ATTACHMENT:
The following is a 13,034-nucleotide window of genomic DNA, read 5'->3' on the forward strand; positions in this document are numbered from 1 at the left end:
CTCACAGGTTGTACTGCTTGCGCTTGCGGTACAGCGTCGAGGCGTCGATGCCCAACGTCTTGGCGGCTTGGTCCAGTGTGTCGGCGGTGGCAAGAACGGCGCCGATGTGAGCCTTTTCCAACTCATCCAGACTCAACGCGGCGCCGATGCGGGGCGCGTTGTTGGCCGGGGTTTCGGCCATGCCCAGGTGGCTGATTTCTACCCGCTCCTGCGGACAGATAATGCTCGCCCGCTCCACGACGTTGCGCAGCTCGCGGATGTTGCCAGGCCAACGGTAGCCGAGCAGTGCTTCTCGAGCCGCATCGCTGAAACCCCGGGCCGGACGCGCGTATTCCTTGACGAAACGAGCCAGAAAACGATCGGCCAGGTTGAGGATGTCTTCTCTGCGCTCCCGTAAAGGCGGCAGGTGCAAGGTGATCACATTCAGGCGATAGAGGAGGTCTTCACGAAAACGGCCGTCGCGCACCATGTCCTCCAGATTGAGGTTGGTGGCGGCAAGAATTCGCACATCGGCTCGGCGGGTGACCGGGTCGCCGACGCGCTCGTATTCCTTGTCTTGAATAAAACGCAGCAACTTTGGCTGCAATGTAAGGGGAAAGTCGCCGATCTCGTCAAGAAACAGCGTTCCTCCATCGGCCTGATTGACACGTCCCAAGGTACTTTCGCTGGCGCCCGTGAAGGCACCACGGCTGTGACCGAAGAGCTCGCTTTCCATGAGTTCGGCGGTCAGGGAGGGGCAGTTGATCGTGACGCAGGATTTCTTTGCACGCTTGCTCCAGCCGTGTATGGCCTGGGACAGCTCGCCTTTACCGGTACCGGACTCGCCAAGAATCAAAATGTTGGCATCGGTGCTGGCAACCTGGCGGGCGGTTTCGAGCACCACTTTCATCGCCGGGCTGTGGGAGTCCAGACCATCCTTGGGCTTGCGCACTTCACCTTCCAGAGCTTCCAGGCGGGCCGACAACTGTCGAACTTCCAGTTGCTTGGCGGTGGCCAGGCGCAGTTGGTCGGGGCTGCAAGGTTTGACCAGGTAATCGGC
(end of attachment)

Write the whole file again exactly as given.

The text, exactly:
The following is a 13,034-nucleotide window of genomic DNA, read 5'->3' on the forward strand; positions in this document are numbered from 1 at the left end:
CTCACAGGTTGTACTGCTTGCGCTTGCGGTACAGCGTCGAGGCGTCGATGCCCAACGTCTTGGCGGCTTGGTCCAGTGTGTCGGCGGTGGCAAGAACGGCGCCGATGTGAGCCTTTTCCAACTCATCCAGACTCAACGCGGCGCCGATGCGGGGCGCGTTGTTGGCCGGGGTTTCGGCCATGCCCAGGTGGCTGATTTCTACCCGCTCCTGCGGACAGATAATGCTCGCCCGCTCCACGACGTTGCGCAGCTCGCGGATGTTGCCAGGCCAACGGTAGCCGAGCAGTGCTTCTCGAGCCGCATCGCTGAAACCCCGGGCCGGACGCGCGTATTCCTTGACGAAACGAGCCAGAAAACGATCGGCCAGGTTGAGGATGTCTTCTCTGCGCTCCCGTAAAGGCGGCAGGTGCAAGGTGATCACATTCAGGCGATAGAGGAGGTCTTCACGAAAACGGCCGTCGCGCACCATGTCCTCCAGATTGAGGTTGGTGGCGGCAAGAATTCGCACATCGGCTCGGCGGGTGACCGGGTCGCCGACGCGCTCGTATTCCTTGTCTTGAATAAAACGCAGCAACTTTGGCTGCAATGTAAGGGGAAAGTCGCCGATCTCGTCAAGAAACAGCGTTCCTCCATCGGCCTGATTGACACGTCCCAAGGTACTTTCGCTGGCGCCCGTGAAGGCACCACGGCTGTGACCGAAGAGCTCGCTTTCCATGAGTTCGGCGGTCAGGGAGGGGCAGTTGATCGTGACGCAGGATTTCTTTGCACGCTTGCTCCAGCCGTGTATGGCCTGGGACAGCTCGCCTTTACCGGTACCGGACTCGCCAAGAATCAAAATGTTGGCATCGGTGCTGGCAACCTGGCGGGCGGTTTCGAGCACCACTTTCATCGCCGGGCTGTGGGAGTCCAGACCATCCTTGGGCTTGCGCACTTCACCTTCCAGAGCTTCCAGGCGGGCCGACAACTGTCGAACTTCCAGTTGCTTGGCGGTGGCCAGGCGCAGTTGGTCGGGGCTGCAAGGTTTGACCAGGTAATCGGC